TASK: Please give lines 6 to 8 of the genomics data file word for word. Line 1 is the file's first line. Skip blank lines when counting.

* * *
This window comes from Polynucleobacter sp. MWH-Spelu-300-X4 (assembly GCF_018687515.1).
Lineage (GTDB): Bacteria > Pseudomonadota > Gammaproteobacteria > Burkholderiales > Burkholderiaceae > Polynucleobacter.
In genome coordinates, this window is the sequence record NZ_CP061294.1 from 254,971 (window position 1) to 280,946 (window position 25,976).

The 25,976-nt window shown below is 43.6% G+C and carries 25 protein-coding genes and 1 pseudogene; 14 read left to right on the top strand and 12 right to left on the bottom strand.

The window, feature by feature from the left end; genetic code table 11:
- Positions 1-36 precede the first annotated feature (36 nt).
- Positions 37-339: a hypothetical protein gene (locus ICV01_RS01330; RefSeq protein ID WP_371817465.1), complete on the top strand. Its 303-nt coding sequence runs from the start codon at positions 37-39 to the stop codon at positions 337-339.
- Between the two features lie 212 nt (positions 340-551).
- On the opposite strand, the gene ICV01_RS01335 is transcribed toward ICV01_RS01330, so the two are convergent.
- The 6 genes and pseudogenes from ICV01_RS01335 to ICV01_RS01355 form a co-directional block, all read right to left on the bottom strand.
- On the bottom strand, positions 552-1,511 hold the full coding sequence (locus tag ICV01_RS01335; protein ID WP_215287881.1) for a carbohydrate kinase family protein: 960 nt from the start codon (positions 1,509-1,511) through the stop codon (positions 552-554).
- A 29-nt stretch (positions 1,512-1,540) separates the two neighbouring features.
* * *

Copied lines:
- Positions 1-36 precede the first annotated feature (36 nt).
- Positions 37-339: a hypothetical protein gene (locus ICV01_RS01330; RefSeq protein ID WP_371817465.1), complete on the top strand. Its 303-nt coding sequence runs from the start codon at positions 37-39 to the stop codon at positions 337-339.
- Between the two features lie 212 nt (positions 340-551).